Mini-Me

Mini-Me
Meeting this new person prompted me to feel emotional about the connection to home I lost by attending boarding school. I wrote this poem as a theoretical letter to her. It is advice for her next years at the school I am now preparing to graduate from.

I thought I’d be the only one for years. Vancouver was so far from rural New Hampshire, who else from home would end up at the same boarding school as me? At the end of the summer, I joined a beginning-of-school banquet to welcome new students into my prep school community. Parents and their perfectly contrived children dressed in soft-colored polos. They sported their best small-talk smiles by a lakeside barbeque. I spotted you because you stuck out just like I used to. Nowhere near a mirror, I saw myself so clearly. We do our best to imitate the small-talk around us. We are so much more similar than I’d feared.


To see someone who doesn’t belong


I know they don’t because neither do I


Compare our black hair, our short stance, our deep-set eyes


It’s how I imagine a telescope feels when it finally spots a planet


The image is so clear in front of me but one step backwards leaves light years of distance


It’s something recognizable to ground me


It instills a smallness much different from that familiar othering I’ve befriended


I want to tell you everything that’s to come


How you may as well toss your compass into the Sea of Polo and Prep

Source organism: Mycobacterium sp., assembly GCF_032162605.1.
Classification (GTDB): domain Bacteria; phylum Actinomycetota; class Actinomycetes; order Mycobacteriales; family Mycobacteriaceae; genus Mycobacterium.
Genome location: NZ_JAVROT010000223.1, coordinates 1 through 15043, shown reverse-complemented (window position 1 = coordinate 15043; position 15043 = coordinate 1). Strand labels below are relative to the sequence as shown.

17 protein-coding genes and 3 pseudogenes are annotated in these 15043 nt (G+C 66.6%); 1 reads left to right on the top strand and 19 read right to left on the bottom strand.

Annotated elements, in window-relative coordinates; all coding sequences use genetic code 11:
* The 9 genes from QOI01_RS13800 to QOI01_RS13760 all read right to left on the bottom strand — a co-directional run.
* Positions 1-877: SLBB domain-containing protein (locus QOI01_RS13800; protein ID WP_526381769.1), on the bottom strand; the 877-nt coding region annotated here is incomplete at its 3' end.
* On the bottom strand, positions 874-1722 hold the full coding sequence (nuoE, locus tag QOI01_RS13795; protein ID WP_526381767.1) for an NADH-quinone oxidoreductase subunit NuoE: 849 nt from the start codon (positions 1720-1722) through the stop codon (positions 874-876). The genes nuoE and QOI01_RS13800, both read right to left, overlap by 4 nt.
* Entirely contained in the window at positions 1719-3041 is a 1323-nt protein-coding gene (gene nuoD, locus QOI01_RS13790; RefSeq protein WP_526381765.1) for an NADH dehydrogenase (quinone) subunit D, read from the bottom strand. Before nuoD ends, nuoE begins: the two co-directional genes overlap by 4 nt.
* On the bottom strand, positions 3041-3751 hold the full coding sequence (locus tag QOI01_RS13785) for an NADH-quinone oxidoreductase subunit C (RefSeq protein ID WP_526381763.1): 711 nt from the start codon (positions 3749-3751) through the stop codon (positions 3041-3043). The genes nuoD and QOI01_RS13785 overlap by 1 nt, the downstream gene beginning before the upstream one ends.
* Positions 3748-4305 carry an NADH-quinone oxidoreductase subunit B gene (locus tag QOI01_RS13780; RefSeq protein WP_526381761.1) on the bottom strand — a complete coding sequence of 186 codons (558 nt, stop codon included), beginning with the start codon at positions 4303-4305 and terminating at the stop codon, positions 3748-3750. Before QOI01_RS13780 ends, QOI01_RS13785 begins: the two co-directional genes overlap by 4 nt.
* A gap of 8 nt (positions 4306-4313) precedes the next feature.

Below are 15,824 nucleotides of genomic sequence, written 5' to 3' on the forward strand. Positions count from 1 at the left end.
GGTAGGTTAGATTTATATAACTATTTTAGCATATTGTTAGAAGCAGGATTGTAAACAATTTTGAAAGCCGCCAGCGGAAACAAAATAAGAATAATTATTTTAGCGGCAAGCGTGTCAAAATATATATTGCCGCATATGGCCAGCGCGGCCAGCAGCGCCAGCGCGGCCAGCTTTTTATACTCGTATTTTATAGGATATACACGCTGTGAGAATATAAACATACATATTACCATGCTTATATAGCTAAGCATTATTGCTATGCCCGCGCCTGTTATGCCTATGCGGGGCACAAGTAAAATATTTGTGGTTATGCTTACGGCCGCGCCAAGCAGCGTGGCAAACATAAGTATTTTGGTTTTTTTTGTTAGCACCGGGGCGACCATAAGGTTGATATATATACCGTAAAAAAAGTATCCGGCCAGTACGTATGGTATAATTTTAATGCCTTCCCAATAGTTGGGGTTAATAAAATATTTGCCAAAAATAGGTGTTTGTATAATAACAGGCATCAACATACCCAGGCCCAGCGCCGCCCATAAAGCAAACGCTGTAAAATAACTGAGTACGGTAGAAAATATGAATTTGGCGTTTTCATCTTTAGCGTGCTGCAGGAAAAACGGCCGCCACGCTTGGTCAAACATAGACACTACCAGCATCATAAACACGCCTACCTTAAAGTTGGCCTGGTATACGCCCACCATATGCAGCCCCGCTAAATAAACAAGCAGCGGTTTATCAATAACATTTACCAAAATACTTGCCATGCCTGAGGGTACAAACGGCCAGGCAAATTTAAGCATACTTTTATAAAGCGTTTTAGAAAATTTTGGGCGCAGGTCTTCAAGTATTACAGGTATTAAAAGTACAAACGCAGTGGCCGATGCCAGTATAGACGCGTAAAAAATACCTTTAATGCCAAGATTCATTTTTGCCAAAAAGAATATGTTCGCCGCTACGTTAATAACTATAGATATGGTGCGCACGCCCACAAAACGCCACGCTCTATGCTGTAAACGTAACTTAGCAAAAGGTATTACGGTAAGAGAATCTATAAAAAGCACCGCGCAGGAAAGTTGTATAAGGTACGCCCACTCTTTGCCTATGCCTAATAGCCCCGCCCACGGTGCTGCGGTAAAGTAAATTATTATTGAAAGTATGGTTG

How every step over cobblestone will feel like walking with mismatched shoes


Take your time to build your shelter in the storm


Leave the roof open, the stars shine brighter where your thoughts are clear


Lend some time and soon you’ll see


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I attend a small prep boarding school in New England, far from where I grew up in Vancouver, Canada. Four years ago, I remember experiencing a great culture shock to the whiteness and preppiness around me. It was difficult to navigate and realize, in reflection during my senior year, that I lost some of myself in that navigation to conformity. For the first time, a new freshman arrived who was also Asian, queer, from Vancouver, and very obviously struggling with the differences between wealthy prep school culture and the diverse, lively culture of Vancouver. Meeting this new person prompted me to feel emotional about the connection to home I lost by attending boarding school. I wrote this poem as a theoretical letter to her. It is advice for her next years at the school I am now preparing to graduate from.


Editors: Zoe L., Anoushka K.